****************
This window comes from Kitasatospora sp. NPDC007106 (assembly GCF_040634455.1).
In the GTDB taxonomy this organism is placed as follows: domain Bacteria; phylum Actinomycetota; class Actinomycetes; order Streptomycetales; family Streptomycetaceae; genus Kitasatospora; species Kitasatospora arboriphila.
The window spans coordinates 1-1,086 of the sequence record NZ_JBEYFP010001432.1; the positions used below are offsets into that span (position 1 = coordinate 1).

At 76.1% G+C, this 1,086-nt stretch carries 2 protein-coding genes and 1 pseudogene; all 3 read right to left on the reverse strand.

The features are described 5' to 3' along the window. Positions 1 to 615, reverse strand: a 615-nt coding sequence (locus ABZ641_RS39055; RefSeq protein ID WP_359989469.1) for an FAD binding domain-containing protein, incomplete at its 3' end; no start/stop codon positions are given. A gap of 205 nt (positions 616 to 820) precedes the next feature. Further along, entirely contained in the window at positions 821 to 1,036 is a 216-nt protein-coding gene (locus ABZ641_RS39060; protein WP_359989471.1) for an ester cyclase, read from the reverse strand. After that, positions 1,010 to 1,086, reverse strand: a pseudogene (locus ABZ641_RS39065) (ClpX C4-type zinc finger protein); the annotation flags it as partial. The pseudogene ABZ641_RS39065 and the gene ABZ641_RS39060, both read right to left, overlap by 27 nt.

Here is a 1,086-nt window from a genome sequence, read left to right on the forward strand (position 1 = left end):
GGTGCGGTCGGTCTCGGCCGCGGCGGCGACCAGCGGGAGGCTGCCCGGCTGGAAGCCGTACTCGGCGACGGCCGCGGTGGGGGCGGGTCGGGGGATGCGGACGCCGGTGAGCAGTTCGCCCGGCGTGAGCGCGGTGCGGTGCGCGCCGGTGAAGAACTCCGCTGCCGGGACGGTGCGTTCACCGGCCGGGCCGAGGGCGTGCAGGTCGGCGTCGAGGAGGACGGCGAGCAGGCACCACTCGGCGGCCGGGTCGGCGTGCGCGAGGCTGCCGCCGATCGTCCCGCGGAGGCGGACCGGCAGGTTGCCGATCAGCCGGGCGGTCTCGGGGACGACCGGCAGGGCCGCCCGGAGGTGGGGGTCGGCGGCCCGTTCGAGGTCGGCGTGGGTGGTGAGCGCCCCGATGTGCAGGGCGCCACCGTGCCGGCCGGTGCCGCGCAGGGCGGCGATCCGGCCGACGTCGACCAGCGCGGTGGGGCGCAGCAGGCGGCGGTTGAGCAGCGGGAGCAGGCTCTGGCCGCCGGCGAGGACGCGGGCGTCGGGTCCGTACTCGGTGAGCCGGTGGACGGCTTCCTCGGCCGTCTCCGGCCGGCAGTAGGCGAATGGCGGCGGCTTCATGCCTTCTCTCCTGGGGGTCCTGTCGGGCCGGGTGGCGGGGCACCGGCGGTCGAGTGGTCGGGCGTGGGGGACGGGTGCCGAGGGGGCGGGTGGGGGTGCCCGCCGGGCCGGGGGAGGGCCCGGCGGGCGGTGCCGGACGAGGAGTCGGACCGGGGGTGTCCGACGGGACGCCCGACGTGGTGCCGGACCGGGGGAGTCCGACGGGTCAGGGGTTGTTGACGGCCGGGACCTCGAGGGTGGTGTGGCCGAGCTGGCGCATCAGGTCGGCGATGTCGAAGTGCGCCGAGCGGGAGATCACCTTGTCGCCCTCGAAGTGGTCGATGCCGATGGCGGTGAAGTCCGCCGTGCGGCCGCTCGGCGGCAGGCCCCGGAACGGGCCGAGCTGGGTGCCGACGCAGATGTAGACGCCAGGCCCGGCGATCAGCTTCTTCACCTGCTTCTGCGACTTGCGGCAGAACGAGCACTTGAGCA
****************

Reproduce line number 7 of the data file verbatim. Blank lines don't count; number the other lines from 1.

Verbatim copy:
GGTGCGGTCGGTCTCGGCCGCGGCGGCGACCAGCGGGAGGCTGCCCGGCTGGAAGCCGTACTCGGCGACGGCCGCGGTGGGGGCGGGTCGGGGGATGCGGACGCCGGTGAGCAGTTCGCCCGGCGTGAGCGCGGTGCGGTGCGCGCCGGTGAAGAACTCCGCTGCCGGGACGGTGCGTTCACCGGCCGGGCCGAGGGCGTGCAGGTCGGCGTCGAGGAGGACGGCGAGCAGGCACCACTCGGCGGCCGGGTCGGCGTGCGCGAGGCTGCCGCCGATCGTCCCGCGGAGGCGGACCGGCAGGTTGCCGATCAGCCGGGCGGTCTCGGGGACGACCGGCAGGGCCGCCCGGAGGTGGGGGTCGGCGGCCCGTTCGAGGTCGGCGTGGGTGGTGAGCGCCCCGATGTGCAGGGCGCCACCGTGCCGGCCGGTGCCGCGCAGGGCGGCGATCCGGCCGACGTCGACCAGCGCGGTGGGGCGCAGCAGGCGGCGGTTGAGCAGCGGGAGCAGGCTCTGGCCGCCGGCGAGGACGCGGGCGTCGGGTCCGTACTCGGTGAGCCGGTGGACGGCTTCCTCGGCCGTCTCCGGCCGGCAGTAGGCGAATGGCGGCGGCTTCATGCCTTCTCTCCTGGGGGTCCTGTCGGGCCGGGTGGCGGGGCACCGGCGGTCGAGTGGTCGGGCGTGGGGGACGGGTGCCGAGGGGGCGGGTGGGGGTGCCCGCCGGGCCGGGGGAGGGCCCGGCGGGCGGTGCCGGACGAGGAGTCGGACCGGGGGTGTCCGACGGGACGCCCGACGTGGTGCCGGACCGGGGGAGTCCGACGGGTCAGGGGTTGTTGACGGCCGGGACCTCGAGGGTGGTGTGGCCGAGCTGGCGCATCAGGTCGGCGATGTCGAAGTGCGCCGAGCGGGAGATCACCTTGTCGCCCTCGAAGTGGTCGATGCCGATGGCGGTGAAGTCCGCCGTGCGGCCGCTCGGCGGCAGGCCCCGGAACGGGCCGAGCTGGGTGCCGACGCAGATGTAGACGCCAGGCCCGGCGATCAGCTTCTTCACCTGCTTCTGCGACTTGCGGCAGAACGAGCACTTGAGCA